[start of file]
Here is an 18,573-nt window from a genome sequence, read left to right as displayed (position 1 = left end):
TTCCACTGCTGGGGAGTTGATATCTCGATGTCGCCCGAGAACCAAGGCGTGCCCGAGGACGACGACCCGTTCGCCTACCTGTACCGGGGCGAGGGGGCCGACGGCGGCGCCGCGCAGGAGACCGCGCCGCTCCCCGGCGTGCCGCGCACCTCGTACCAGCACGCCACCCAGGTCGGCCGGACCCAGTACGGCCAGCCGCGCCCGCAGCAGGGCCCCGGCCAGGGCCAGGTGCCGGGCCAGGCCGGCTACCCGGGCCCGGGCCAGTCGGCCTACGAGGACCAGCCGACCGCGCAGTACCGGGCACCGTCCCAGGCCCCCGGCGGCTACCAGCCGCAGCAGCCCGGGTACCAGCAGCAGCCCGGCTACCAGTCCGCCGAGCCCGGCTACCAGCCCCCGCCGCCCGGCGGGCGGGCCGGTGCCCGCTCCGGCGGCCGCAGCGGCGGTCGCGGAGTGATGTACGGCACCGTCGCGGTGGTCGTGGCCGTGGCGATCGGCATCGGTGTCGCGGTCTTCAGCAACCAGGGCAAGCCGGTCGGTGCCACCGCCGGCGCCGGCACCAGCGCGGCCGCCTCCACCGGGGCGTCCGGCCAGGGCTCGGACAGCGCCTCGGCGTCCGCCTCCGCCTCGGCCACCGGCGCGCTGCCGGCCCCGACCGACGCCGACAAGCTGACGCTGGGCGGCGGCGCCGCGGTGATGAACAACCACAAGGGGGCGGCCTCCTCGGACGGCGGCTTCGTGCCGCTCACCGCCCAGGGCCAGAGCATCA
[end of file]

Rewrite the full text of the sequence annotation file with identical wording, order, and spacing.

Here is an 18,573-nt window from a genome sequence, read left to right as displayed (position 1 = left end):
TTCCACTGCTGGGGAGTTGATATCTCGATGTCGCCCGAGAACCAAGGCGTGCCCGAGGACGACGACCCGTTCGCCTACCTGTACCGGGGCGAGGGGGCCGACGGCGGCGCCGCGCAGGAGACCGCGCCGCTCCCCGGCGTGCCGCGCACCTCGTACCAGCACGCCACCCAGGTCGGCCGGACCCAGTACGGCCAGCCGCGCCCGCAGCAGGGCCCCGGCCAGGGCCAGGTGCCGGGCCAGGCCGGCTACCCGGGCCCGGGCCAGTCGGCCTACGAGGACCAGCCGACCGCGCAGTACCGGGCACCGTCCCAGGCCCCCGGCGGCTACCAGCCGCAGCAGCCCGGGTACCAGCAGCAGCCCGGCTACCAGTCCGCCGAGCCCGGCTACCAGCCCCCGCCGCCCGGCGGGCGGGCCGGTGCCCGCTCCGGCGGCCGCAGCGGCGGTCGCGGAGTGATGTACGGCACCGTCGCGGTGGTCGTGGCCGTGGCGATCGGCATCGGTGTCGCGGTCTTCAGCAACCAGGGCAAGCCGGTCGGTGCCACCGCCGGCGCCGGCACCAGCGCGGCCGCCTCCACCGGGGCGTCCGGCCAGGGCTCGGACAGCGCCTCGGCGTCCGCCTCCGCCTCGGCCACCGGCGCGCTGCCGGCCCCGACCGACGCCGACAAGCTGACGCTGGGCGGCGGCGCCGCGGTGATGAACAACCACAAGGGGGCGGCCTCCTCGGACGGCGGCTTCGTGCCGCTCACCGCCCAGGGCCAGAGCATCA